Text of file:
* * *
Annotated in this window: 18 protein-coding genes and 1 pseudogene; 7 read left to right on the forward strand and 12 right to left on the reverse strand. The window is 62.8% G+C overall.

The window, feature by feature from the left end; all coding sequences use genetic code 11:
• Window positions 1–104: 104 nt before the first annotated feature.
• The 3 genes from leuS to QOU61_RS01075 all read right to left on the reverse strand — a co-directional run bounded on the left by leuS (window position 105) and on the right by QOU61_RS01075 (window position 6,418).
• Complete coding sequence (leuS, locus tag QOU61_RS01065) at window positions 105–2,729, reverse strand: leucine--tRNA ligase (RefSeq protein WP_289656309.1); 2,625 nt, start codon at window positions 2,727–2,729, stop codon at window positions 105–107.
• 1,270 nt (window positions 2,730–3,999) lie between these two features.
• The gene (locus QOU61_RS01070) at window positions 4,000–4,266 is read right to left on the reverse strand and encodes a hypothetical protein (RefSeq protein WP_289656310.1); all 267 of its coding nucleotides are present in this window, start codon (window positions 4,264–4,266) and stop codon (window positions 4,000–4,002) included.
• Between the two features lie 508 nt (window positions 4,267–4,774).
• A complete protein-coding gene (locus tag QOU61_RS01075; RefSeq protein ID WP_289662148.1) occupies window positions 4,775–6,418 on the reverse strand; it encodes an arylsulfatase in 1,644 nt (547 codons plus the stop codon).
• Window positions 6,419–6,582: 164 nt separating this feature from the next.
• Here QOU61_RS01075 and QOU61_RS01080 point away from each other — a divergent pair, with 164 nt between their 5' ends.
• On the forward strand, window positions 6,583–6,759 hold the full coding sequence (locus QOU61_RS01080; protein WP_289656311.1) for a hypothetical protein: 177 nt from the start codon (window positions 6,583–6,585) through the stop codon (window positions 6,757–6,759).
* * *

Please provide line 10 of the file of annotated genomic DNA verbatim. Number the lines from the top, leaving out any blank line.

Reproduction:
• Window positions 6,419–6,582: 164 nt separating this feature from the next.